The overwhelming generosity shown during the recent flood by so many sections of the national community was truly a heartening sign for those of us grown weary with hearing of the divisiveness and fractious state of Trinbagonian democracy in this part of the 21st century.
Equally heartening was the sense of solidarity and shared grief expressed by wide sections of the public as the country mourned the recent passing of notable figures—icons—from the world of entertainment: Ken ‘Professor’ Philmore, the Mighty Shadow (Winston Bailey) and the ‘Original de Fosto Himself’ (Winston Scarborough).
The Gospel reading of this weekend however, presents us with a critique that Jesus makes regarding the behaviour of prominent religious figures of His time, behaviour that stands in stark contrast to the Catholic vision of a society of well-connected individuals.
Jesus castigates them for their love of ‘show’ or ostentation, their preference for public honour and acclaim: “those who walk about in long robes, to be greeted obsequiously in the market squares, to take the front seats and the places of hour at banquets”.
These are the people He says, who do much damage socially, “they swallow up the property of widows while making a show of lengthy prayers”. In a real sense, their behaviour is anything but ‘social’, and in fact is probably indicative of a certain selfishness and self-absorption.
Our understanding of this text therefore, may not be limited by reading it only as the behaviour of a religious elite. What is evoked before us, in contemporary terms is the behaviour of the so-called ‘one per cent’. The Word of God can therefore lead us into a deeper interrogation of our own social, economic and political reality.
The term ‘one per cent’ has captured the popular imagination and owes the popularity of its current usage to an article by Joseph Stiglitz which criticised income inequality in American society the situation in which one per cent of the US population owned the lion’s share of public wealth.
Very tellingly, Stiglitz made the following observation: “the top one percent have the best homes, the best education…and the best lifestyles, but there is one thing that money does not seem to have bought: an understanding that their fate is bound up with how the other 99% live.”
Trinidadians have also been criticised at times for their lack of social concern. Lloyd Best often stated that Trinbagonians have a mentality that he labelled ‘un-responsible’.
In other words, according to him, “we live here as if we are on holiday”. Simply put, there is a tragic disconnect between many of us and the society of which we are a part. We feel no sense of responsibility for it.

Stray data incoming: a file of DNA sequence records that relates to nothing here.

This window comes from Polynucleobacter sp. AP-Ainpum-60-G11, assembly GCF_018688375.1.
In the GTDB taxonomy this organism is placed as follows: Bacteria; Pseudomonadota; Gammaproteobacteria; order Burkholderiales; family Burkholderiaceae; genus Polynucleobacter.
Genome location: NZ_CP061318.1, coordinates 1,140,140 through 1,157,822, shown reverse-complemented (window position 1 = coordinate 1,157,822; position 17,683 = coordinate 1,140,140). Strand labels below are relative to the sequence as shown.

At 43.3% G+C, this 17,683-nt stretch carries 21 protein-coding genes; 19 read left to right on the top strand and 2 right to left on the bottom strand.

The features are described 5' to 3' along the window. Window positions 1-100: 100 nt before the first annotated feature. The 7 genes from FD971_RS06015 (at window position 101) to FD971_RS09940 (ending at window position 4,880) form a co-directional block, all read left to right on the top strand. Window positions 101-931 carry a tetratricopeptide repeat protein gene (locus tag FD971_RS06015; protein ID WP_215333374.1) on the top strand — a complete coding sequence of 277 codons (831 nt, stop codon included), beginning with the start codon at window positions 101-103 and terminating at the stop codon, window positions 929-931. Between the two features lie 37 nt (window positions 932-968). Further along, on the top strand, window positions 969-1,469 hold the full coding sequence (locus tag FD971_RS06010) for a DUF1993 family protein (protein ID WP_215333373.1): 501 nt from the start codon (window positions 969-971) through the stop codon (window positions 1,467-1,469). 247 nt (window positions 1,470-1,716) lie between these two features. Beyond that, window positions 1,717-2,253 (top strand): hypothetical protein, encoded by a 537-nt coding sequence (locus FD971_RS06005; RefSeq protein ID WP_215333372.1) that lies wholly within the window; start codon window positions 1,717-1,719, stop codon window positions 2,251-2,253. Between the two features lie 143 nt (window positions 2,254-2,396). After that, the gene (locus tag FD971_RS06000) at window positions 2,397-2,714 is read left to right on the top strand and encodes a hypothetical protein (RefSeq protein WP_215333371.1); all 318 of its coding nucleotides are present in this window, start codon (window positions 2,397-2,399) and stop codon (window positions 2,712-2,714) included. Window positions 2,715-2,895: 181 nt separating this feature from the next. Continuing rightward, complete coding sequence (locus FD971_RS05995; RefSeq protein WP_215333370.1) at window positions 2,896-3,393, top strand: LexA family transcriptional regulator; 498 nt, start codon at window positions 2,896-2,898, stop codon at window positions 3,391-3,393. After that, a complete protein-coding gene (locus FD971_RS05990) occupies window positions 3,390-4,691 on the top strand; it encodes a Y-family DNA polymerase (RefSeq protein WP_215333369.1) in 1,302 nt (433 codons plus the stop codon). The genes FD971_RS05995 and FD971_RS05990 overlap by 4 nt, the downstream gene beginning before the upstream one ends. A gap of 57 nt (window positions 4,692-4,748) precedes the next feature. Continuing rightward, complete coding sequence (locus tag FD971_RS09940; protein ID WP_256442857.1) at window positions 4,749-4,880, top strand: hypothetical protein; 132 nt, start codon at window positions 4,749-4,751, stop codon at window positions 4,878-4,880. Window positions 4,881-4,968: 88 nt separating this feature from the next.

This week, the Church celebrates Vocations Awareness Week and this provides us with an opportune time for us to reflect on the extent to which each of us experiences this sense of connection to the society in which we live or to our religious community, the Church.
We cannot call ourselves practising Catholics while mimicking the behaviour of the ‘one per cent.’ The Church, in her official teaching considers all her members ‘co-responsible’ for her mission.
The laity, all the faithful, even before distinctions into clergy, laity and religious are made members of the One People of God through baptism, the doorway to Christian life.
Through the sacraments of Christian initiation (Baptism, First Eucharist and Confirmation) the laity is incorporated into Christ and into the People of God and receive, directly from the hand of the Lord, the call to mission (3, Apostolicam Actuositatem).
The Church community is never the personal property of the parish priest, since ‘father’ cannot be the Church all by himself. This conciliar teaching is ratified by Pope John Paul II in Christifideles Laici when he writes: “You go too. The call is a concern not only of Pastors, clergy, and men and women religious. The call is addressed to everyone: lay people as well are personally called by the Lord, from whom they receive a mission on behalf of the Church and the world.” (2, CL).
The soil in which vocations flourish therefore is this sense of connectedness to one’s community. It grows where people can say “this community is MINE! I love and care for it!”.
It grows also out of a deep sense of personal calling by Jesus the Lord, the one vine to whom we are also connected, who nourishes all the branches, and without whom we can bear no fruit (John 15:4).